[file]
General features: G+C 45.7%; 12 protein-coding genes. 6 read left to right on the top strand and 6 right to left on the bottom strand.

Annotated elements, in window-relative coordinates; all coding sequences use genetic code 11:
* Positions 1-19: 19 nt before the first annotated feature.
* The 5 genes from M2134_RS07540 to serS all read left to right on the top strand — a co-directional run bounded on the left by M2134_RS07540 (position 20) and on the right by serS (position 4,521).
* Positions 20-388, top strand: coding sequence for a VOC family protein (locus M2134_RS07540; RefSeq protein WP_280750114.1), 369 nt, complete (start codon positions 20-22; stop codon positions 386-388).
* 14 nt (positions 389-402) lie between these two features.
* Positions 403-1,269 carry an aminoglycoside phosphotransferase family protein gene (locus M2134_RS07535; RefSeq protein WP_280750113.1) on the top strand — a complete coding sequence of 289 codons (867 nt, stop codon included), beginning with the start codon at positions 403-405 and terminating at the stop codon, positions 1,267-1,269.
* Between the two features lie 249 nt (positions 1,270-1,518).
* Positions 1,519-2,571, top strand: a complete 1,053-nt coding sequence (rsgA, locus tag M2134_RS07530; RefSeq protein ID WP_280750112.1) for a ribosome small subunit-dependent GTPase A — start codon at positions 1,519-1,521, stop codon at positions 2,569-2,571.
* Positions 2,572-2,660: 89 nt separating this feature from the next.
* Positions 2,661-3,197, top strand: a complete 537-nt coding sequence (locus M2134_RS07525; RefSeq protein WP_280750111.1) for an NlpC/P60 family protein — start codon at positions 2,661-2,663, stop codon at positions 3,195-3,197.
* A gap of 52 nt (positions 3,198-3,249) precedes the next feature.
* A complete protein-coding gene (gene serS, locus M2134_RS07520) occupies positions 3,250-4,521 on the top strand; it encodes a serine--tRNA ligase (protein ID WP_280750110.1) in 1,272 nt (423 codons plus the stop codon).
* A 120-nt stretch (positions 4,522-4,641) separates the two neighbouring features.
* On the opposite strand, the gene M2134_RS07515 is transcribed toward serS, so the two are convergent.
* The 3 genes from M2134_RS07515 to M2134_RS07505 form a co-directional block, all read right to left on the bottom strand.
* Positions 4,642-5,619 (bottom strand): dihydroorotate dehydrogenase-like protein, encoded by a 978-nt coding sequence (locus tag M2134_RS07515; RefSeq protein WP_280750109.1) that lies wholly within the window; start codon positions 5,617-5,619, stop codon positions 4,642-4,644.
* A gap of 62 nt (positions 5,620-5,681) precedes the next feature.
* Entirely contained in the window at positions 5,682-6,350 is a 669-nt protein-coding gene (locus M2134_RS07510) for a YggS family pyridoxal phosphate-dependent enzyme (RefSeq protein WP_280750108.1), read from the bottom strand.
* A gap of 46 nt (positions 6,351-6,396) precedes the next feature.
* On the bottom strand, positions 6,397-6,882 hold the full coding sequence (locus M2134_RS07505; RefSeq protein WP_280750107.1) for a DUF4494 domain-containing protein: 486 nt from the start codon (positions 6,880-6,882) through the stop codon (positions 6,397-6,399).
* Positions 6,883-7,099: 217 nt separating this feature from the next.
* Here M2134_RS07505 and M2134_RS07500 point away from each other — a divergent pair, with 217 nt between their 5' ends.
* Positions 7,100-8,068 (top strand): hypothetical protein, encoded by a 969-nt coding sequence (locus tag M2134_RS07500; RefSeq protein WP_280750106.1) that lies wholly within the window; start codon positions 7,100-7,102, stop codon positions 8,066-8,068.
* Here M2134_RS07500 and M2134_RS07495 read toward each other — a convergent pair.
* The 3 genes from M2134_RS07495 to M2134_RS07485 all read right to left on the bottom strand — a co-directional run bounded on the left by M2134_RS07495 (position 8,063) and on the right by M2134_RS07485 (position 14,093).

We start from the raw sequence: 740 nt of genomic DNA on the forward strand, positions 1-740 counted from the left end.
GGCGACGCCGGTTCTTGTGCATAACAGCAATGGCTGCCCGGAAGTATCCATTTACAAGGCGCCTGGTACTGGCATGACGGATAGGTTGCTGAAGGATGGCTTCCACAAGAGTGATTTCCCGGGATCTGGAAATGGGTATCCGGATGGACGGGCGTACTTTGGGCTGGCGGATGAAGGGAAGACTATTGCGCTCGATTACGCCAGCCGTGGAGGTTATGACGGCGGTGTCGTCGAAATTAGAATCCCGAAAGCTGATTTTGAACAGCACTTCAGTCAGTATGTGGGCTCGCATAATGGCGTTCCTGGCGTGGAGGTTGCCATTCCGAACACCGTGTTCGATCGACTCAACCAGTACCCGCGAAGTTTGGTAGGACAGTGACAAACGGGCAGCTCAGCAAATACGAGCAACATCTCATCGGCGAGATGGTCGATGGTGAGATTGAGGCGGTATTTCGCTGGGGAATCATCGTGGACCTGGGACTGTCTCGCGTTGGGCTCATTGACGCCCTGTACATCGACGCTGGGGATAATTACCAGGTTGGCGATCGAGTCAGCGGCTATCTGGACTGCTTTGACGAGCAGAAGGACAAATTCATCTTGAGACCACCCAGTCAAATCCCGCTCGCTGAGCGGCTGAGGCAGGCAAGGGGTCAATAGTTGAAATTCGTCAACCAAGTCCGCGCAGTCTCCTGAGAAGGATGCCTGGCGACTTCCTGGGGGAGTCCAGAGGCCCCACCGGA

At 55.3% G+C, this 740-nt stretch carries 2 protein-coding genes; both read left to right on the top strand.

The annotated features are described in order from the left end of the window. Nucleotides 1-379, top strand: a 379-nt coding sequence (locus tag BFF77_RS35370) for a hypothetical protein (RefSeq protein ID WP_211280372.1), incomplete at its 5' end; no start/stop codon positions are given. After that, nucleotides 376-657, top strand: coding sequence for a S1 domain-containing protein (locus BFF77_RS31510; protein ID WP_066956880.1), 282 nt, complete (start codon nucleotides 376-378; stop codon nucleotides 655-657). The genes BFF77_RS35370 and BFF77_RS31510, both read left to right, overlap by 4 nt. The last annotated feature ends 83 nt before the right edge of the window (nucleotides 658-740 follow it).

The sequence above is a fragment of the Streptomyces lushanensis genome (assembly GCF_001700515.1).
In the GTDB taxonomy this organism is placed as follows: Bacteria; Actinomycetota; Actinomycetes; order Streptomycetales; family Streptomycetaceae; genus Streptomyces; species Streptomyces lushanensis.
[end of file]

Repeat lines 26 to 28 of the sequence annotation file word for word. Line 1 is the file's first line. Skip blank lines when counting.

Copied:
* The 3 genes from M2134_RS07495 to M2134_RS07485 all read right to left on the bottom strand — a co-directional run bounded on the left by M2134_RS07495 (position 8,063) and on the right by M2134_RS07485 (position 14,093).

We start from the raw sequence: 740 nt of genomic DNA on the forward strand, positions 1-740 counted from the left end.
GGCGACGCCGGTTCTTGTGCATAACAGCAATGGCTGCCCGGAAGTATCCATTTACAAGGCGCCTGGTACTGGCATGACGGATAGGTTGCTGAAGGATGGCTTCCACAAGAGTGATTTCCCGGGATCTGGAAATGGGTATCCGGATGGACGGGCGTACTTTGGGCTGGCGGATGAAGGGAAGACTATTGCGCTCGATTACGCCAGCCGTGGAGGTTATGACGGCGGTGTCGTCGAAATTAGAATCCCGAAAGCTGATTTTGAACAGCACTTCAGTCAGTATGTGGGCTCGCATAATGGCGTTCCTGGCGTGGAGGTTGCCATTCCGAACACCGTGTTCGATCGACTCAACCAGTACCCGCGAAGTTTGGTAGGACAGTGACAAACGGGCAGCTCAGCAAATACGAGCAACATCTCATCGGCGAGATGGTCGATGGTGAGATTGAGGCGGTATTTCGCTGGGGAATCATCGTGGACCTGGGACTGTCTCGCGTTGGGCTCATTGACGCCCTGTACATCGACGCTGGGGATAATTACCAGGTTGGCGATCGAGTCAGCGGCTATCTGGACTGCTTTGACGAGCAGAAGGACAAATTCATCTTGAGACCACCCAGTCAAATCCCGCTCGCTGAGCGGCTGAGGCAGGCAAGGGGTCAATAGTTGAAATTCGTCAACCAAGTCCGCGCAGTCTCCTGAGAAGGATGCCTGGCGACTTCCTGGGGGAGTCCAGAGGCCCCACCGGA